A report on violations of religious freedom around the world is scheduled to be presented to the UN Commission on Human Rights this month. It is the result of an assessment by Portuguese lawyer and human rights specialist Angelo Vidal d’Almeida Ribeiro. He was appointed by the UN commission early last year to examine incidents of discrimination and to recommend ways to address them.

In December, Ribeiro visited the United States to meet with a cross section of human rights advocates. The U.S. visit was sponsored by an Ad Hoc Committee on Religious Freedom, consisting of Jewish, Eastern Orthodox, evangelical, and mainline Protestant leaders. Committee members arranged Ribeiro’s schedule in New York, Washington, and Chicago.

Entering The Debate

Richard Cizik, the National Association of Evangelicals’ Washington research director, told Ribeiro that evangelicalism encompasses a large number of Christians who are concerned about human rights. But they are not represented by a large church bureaucracy in Geneva, Switzerland, where Ribeiro is based. Cizik said Ribeiro encouraged evangelicals to write to him directly with their concerns about abuses of religious freedom overseas.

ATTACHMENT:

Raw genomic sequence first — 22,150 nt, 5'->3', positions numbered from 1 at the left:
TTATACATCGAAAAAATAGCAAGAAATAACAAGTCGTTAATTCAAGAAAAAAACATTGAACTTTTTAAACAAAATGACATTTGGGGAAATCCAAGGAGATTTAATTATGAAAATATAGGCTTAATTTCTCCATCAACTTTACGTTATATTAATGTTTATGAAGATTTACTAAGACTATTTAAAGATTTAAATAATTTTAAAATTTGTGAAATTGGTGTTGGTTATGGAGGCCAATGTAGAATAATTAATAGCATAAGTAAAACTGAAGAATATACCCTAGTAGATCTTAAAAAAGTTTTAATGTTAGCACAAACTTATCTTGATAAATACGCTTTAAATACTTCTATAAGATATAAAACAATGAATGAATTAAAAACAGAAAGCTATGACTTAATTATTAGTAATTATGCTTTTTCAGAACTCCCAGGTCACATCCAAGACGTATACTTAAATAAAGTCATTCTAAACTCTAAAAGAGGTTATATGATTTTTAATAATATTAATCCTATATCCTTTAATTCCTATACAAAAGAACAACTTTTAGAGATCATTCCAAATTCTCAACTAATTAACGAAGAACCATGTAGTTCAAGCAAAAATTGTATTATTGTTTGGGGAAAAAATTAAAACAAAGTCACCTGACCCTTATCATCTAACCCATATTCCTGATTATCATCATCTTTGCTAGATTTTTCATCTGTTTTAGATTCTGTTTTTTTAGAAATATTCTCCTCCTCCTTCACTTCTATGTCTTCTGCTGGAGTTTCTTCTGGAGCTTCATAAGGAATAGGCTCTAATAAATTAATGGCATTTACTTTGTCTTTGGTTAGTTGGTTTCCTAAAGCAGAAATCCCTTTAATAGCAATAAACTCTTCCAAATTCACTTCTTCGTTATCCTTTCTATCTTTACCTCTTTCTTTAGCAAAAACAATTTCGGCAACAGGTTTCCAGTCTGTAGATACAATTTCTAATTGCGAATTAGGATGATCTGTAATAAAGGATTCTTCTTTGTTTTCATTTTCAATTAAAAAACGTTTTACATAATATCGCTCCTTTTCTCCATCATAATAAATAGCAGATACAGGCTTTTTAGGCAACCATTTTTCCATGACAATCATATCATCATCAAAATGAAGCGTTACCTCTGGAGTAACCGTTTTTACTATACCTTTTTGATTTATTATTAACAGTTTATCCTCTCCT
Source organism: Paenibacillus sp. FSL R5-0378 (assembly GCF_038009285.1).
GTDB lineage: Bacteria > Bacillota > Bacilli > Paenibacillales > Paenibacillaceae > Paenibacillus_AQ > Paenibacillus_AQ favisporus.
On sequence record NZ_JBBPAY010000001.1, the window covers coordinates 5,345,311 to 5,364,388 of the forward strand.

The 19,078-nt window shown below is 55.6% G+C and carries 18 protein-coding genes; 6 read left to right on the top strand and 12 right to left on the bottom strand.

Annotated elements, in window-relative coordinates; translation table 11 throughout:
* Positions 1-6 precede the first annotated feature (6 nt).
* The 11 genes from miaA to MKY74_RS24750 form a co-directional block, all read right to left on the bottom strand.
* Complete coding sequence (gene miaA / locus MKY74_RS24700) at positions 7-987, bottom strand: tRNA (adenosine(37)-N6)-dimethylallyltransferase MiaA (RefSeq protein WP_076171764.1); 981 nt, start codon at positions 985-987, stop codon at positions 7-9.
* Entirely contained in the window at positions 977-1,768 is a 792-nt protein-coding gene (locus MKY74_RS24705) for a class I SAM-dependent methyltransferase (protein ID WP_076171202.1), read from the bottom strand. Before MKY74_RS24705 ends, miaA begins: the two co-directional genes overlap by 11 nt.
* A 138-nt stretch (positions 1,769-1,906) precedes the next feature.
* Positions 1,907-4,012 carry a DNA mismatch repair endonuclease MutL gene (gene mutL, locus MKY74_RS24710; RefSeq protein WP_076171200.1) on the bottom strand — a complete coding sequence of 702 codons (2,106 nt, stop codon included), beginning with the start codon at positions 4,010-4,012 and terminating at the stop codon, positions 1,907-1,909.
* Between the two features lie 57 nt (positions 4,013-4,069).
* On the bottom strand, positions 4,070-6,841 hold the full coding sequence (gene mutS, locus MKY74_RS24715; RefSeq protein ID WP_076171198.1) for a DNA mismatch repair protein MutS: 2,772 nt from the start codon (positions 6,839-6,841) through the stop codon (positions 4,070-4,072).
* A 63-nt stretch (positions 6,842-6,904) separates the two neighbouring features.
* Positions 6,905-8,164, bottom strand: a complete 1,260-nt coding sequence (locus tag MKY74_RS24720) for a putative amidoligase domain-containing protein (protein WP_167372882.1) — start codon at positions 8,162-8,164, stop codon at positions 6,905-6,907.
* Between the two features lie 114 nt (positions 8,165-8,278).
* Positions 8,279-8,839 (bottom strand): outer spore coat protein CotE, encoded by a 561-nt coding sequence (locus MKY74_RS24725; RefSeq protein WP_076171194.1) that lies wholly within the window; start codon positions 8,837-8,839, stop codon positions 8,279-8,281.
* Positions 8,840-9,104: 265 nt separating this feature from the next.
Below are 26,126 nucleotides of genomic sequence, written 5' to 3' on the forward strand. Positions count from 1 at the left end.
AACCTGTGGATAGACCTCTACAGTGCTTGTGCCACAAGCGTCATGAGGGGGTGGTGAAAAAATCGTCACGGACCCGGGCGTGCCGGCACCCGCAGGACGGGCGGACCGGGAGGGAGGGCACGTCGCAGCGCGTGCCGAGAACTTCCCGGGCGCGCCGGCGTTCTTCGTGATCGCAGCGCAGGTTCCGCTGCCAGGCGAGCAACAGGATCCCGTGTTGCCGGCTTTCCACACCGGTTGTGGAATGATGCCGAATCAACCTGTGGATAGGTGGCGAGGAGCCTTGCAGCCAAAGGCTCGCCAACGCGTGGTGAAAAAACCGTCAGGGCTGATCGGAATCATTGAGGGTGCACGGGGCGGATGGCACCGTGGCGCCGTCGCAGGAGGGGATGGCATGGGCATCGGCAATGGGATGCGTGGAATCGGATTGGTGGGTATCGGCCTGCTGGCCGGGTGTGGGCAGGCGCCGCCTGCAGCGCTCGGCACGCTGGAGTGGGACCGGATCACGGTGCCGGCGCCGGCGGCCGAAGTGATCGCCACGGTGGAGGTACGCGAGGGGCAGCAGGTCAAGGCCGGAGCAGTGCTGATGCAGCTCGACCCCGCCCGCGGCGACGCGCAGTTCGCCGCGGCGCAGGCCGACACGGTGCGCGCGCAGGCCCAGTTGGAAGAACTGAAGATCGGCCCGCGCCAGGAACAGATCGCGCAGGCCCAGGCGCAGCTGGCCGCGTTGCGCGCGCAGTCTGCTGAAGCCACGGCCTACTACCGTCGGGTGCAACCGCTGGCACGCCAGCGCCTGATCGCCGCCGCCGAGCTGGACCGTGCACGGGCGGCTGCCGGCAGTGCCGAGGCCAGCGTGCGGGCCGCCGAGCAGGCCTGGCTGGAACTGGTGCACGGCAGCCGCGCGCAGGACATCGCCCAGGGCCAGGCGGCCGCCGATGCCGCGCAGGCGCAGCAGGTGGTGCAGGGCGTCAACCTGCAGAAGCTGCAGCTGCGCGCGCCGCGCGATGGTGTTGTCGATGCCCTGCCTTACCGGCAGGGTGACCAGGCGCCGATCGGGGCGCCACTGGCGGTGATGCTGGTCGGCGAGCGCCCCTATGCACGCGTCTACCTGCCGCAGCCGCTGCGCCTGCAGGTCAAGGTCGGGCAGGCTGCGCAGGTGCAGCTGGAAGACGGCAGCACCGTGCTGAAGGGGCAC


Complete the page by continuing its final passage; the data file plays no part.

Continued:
Cizik said gaining entry to UN debate on religious liberty will require evangelicals to “develop internal, behind-the-scenes contacts” with the United Nations and the U.S. State Department. “For the evangelical church to communicate the gospel in its fullest sense,” he said, “we need to attempt to build bridges that haven’t existed before.”

Wade Coggins, executive director of the Evangelical Foreign Missions Association, said evangelical attitudes regarding threats to human rights abroad have changed. ...

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